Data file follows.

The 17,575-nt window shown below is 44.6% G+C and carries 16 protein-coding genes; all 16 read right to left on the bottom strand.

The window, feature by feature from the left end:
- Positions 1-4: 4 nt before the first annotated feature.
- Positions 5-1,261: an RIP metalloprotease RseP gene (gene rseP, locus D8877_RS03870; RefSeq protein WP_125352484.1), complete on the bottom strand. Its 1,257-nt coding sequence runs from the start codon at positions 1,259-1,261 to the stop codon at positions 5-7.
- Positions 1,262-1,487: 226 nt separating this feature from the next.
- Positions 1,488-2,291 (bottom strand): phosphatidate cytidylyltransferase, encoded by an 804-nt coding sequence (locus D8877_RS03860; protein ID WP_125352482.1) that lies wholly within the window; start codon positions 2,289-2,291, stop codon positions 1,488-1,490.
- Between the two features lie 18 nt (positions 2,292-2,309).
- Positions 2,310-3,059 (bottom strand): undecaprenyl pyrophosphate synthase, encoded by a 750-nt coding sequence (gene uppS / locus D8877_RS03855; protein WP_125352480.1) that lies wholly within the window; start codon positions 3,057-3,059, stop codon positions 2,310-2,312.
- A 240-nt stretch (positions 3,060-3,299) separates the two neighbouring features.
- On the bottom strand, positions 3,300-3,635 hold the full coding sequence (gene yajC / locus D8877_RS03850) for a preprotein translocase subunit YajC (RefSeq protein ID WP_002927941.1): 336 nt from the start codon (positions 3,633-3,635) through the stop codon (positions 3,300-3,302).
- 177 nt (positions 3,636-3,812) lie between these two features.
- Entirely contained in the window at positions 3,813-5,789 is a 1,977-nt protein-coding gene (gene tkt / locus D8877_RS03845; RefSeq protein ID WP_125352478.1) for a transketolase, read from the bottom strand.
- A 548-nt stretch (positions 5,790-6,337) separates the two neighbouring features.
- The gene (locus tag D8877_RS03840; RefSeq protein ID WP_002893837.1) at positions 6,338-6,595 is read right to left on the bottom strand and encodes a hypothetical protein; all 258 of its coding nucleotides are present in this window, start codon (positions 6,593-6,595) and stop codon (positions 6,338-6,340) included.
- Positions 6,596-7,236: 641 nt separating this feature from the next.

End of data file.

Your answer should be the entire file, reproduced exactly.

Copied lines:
The 17,575-nt window shown below is 44.6% G+C and carries 16 protein-coding genes; all 16 read right to left on the bottom strand.

The window, feature by feature from the left end:
- Positions 1-4: 4 nt before the first annotated feature.
- Positions 5-1,261: an RIP metalloprotease RseP gene (gene rseP, locus D8877_RS03870; RefSeq protein WP_125352484.1), complete on the bottom strand. Its 1,257-nt coding sequence runs from the start codon at positions 1,259-1,261 to the stop codon at positions 5-7.
- Positions 1,262-1,487: 226 nt separating this feature from the next.
- Positions 1,488-2,291 (bottom strand): phosphatidate cytidylyltransferase, encoded by an 804-nt coding sequence (locus D8877_RS03860; protein ID WP_125352482.1) that lies wholly within the window; start codon positions 2,289-2,291, stop codon positions 1,488-1,490.
- Between the two features lie 18 nt (positions 2,292-2,309).
- Positions 2,310-3,059 (bottom strand): undecaprenyl pyrophosphate synthase, encoded by a 750-nt coding sequence (gene uppS / locus D8877_RS03855; protein WP_125352480.1) that lies wholly within the window; start codon positions 3,057-3,059, stop codon positions 2,310-2,312.
- A 240-nt stretch (positions 3,060-3,299) separates the two neighbouring features.
- On the bottom strand, positions 3,300-3,635 hold the full coding sequence (gene yajC / locus D8877_RS03850) for a preprotein translocase subunit YajC (RefSeq protein ID WP_002927941.1): 336 nt from the start codon (positions 3,633-3,635) through the stop codon (positions 3,300-3,302).
- 177 nt (positions 3,636-3,812) lie between these two features.
- Entirely contained in the window at positions 3,813-5,789 is a 1,977-nt protein-coding gene (gene tkt / locus D8877_RS03845; RefSeq protein ID WP_125352478.1) for a transketolase, read from the bottom strand.
- A 548-nt stretch (positions 5,790-6,337) separates the two neighbouring features.
- The gene (locus tag D8877_RS03840; RefSeq protein ID WP_002893837.1) at positions 6,338-6,595 is read right to left on the bottom strand and encodes a hypothetical protein; all 258 of its coding nucleotides are present in this window, start codon (positions 6,593-6,595) and stop codon (positions 6,338-6,340) included.
- Positions 6,596-7,236: 641 nt separating this feature from the next.